Lawyer for Rep. Jewell Jones alleges police abuse of lawmaker

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Lawyer for Rep. Jewell Jones alleges police abuse of lawmaker

LANSING – An attorney for Rep. Jewell Jones denies the lawmaker was in a car accident prior to his arrest on April 6 for drunk, reckless driving and defying police.

However, the version of events that Dearborn attorney Ali Hammoud provided on Monday is in many ways at odds with reports of police incidents that the Free Press received through the Michigan Freedom of Information Act, but also to a police video of the incident published online.

State Representative Jewell Jones, D-Inkster

Jones, D-Inkster, 26, who spent the night in Livingston County Jail following the incident, has a hearing in Howell 53rd District Court on Tuesday. His preliminary examination is scheduled for May 4, but Hammoud said he would likely ask for that hearing to be delayed.

Police say they tasered Jones, 26, twice and gave him a shot of pepper spray in the eyes during a fight on the side of Interstate 96 in Livingston County.

According to police reports, Jones – whose blood alcohol level was more than twice the legal limit – drove his car into the ditch after police received multiple reports of a similar vehicle that drove erratically on the freeway, with the driver on the freeway Rad seemed to be asleep.

When soldiers arrived on the scene, Jones was in an argument with a paramedic who had loaded Jones’ unidentified passenger into an ambulance with unidentified injuries. Jones wanted to get on the ambulance with the passenger and the emergency officer declined, according to police incident reports and the dash cam video.

The video, posted by a reporter from Michigan Information & Research Service Inc., a Capitol newsletter, shows a soldier repeatedly asking Jones for his driver’s license and ID and telling Jones to relax and not do anything stupid . Jones repeatedly refuses to show his ID and at some point asks the soldier if he can whisper in his ear. After several inquiries, the soldier and a second soldier standing behind Jones move to grab Jones, and a fight ensues in which the three fall to the ground and wrestle in the shallow trench.

According to the report, the soldiers deployed a taser in “stunning” mode towards Jones’ upper left shoulder area twice during the battle, but Jones still would not adhere to it and allow officers to handcuff him.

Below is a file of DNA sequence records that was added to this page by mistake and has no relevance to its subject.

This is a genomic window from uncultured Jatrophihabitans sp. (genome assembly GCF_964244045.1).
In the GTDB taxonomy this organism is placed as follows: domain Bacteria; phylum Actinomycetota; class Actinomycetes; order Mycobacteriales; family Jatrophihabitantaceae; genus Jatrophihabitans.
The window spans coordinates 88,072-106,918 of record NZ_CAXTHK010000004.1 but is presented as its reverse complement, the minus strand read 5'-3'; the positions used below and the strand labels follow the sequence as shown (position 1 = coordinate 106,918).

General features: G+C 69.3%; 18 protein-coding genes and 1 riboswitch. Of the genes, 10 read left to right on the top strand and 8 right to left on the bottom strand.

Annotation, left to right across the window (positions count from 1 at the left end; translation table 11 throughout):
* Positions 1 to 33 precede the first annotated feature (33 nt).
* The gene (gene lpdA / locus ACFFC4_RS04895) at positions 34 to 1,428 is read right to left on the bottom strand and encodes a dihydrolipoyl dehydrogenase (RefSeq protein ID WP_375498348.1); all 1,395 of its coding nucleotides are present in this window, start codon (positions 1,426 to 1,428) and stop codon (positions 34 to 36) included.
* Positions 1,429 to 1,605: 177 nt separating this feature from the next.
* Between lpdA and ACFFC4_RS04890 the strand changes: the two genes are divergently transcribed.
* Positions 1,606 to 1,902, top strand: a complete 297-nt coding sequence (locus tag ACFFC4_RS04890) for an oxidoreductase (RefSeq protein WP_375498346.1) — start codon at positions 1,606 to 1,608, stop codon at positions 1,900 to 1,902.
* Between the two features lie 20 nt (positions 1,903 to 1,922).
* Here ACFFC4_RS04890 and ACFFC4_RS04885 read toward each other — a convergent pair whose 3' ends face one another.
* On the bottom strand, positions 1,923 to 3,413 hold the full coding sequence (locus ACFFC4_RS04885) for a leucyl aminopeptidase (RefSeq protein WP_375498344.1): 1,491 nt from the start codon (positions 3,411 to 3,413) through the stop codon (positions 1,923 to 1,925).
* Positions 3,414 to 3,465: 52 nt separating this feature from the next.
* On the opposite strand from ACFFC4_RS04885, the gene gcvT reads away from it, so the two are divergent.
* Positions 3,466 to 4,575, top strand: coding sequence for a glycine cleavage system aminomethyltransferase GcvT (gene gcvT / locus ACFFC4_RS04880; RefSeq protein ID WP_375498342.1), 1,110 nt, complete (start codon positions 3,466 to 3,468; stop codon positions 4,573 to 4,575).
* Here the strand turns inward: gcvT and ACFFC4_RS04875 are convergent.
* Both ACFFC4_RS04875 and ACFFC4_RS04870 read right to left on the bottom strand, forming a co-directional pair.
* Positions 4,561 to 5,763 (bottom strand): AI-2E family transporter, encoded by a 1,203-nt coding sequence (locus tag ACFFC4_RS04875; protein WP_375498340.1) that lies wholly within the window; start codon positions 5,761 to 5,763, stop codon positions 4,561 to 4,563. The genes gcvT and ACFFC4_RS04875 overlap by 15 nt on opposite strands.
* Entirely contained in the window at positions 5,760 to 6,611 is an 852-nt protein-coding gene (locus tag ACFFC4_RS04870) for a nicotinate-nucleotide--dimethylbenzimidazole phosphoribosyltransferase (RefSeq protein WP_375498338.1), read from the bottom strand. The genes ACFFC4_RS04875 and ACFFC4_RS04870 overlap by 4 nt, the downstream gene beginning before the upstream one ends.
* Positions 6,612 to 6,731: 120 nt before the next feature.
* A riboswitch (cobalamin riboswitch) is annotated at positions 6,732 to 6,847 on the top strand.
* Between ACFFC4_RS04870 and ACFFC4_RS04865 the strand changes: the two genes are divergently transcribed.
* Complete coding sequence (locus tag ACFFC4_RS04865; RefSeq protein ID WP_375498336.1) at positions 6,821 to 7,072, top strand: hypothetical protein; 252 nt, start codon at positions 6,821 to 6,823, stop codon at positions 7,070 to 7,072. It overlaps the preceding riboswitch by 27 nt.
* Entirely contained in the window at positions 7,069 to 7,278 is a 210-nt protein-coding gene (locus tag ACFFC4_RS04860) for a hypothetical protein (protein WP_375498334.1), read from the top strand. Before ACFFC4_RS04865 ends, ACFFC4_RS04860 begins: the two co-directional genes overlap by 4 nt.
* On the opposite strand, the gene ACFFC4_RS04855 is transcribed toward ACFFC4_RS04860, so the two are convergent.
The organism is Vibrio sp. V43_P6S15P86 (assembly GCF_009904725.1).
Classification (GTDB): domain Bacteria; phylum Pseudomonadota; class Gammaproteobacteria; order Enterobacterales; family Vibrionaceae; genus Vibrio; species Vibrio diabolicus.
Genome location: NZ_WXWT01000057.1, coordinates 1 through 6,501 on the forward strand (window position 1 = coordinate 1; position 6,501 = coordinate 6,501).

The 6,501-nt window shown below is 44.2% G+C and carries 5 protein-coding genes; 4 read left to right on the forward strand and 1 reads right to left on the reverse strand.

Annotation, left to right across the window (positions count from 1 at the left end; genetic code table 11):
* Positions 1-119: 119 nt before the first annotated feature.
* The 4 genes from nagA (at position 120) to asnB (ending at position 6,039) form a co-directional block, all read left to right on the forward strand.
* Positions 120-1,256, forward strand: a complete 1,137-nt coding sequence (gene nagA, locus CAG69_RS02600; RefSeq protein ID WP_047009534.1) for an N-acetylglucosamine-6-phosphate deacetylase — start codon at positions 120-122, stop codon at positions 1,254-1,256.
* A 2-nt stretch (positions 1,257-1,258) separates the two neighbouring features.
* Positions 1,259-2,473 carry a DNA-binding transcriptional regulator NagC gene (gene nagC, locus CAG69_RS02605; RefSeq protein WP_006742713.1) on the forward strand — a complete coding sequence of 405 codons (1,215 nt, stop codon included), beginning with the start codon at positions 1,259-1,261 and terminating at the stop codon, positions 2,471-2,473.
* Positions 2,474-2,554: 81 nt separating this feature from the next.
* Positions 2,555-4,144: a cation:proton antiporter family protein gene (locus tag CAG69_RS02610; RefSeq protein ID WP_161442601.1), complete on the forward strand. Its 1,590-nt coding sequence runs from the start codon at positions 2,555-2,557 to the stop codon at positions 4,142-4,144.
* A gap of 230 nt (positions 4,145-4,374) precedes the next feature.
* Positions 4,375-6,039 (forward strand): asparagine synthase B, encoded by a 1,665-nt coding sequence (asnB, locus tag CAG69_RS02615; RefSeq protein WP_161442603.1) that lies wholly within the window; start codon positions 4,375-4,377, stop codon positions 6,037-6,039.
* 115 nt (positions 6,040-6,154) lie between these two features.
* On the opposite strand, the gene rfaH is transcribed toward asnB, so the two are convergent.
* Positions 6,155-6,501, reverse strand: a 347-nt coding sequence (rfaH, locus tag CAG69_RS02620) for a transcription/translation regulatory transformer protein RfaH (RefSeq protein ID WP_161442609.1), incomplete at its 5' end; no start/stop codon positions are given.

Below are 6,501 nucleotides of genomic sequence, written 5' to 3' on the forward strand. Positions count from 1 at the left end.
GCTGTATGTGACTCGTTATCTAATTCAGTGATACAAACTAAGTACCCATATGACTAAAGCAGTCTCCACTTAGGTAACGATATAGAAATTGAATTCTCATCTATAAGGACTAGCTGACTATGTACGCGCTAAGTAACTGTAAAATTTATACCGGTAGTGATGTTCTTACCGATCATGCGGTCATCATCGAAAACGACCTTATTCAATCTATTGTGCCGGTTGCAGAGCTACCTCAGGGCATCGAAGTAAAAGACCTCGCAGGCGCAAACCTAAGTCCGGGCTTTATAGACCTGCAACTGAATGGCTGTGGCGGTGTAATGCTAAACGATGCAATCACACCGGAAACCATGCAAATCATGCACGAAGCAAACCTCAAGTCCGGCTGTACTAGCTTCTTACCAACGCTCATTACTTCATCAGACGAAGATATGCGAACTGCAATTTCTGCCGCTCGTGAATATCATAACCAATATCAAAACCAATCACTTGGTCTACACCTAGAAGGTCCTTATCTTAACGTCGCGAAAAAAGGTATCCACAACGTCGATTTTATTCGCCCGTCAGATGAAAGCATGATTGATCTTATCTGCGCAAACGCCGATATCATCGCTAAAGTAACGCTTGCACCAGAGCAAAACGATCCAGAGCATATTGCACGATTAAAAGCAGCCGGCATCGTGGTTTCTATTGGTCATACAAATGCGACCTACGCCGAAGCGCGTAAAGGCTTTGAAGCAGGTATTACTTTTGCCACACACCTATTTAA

Tasers have two modes: The “stun” mode delivers a powerful shock, but does not fire barb arrows like the other, more debilitating mode does. After warning Jones, a soldier gave Jones a shot of pepper spray in the eyes, the report said. A third officer arrived and Jones was reportedly handcuffed.

“I clearly think that it is excessive use of force by the police,” said Hammoud.

Shanon Banner, a Michigan State Police spokeswoman, declined to respond to Hammoud’s claims, referring instead to the police reports and video.

When asked about Jones’ refusal to show his ID, Hammoud said the police had no reason to request his ID and said there was no evidence of a crime or traffic violation.

“There was no evidence of alcohol,” said Hammoud.

More:According to the police report, lawmakers told the arrest of soldiers that they would call Whitmer

More:Prosecutor: The soldiers used tasers and pepper spray on Rep. Jewell Jones

But the police report said when the first soldier arrived at the scene, Jones appeared to be highly intoxicated.

“There was a strong smell of intoxicants and his speech was hazy when he spoke,” the report said. “His eyes were red bloodshot and glassy and his fine motor skills were poor.”

When asked if Jones would not allow the police to handcuff him, Hammoud said again that the police had no reason to handcuff Jones.

The black 2017 Chevy Tahoe with the “ELECTED” vanity top that Jones drove cannot be seen in the dash cam video, which appears to have been blocked by the ambulance.

Hammoud said there was no accident and the car wasn’t in the ditch.

The police report said officers arrived to find out that “a black SUV was down in the ditch”.

When asked why Jones’ passenger needed an ambulance to the hospital if Jones wasn’t in an accident, Hammoud said he couldn’t answer that. He said the passenger may have vomited on the side of the road when the ambulance arrived.

The Free Press previously reported that Jones told soldiers he was responsible for their budget and threatened to call Michigan Governor Gretchen Whitmer. The video shows Jones in the back seat of a patrol car asking officers to call Michigan State Police director Col. Joe Gasper and tell him who they were handcuffed.

The police found a loaded pistol in the cup holder next to the driver’s seat.

Jones, who refused medical treatment at the time of his arrest, suffered injuries to his eyes from the pepper spray and an injury from the stun gun, Hammoud said.

Contact Paul Egan: 517-372-8660 or [email protected] Follow him on Twitter @ paulegan4. Read more about politics in Michigan and subscribe to our election newsletter.

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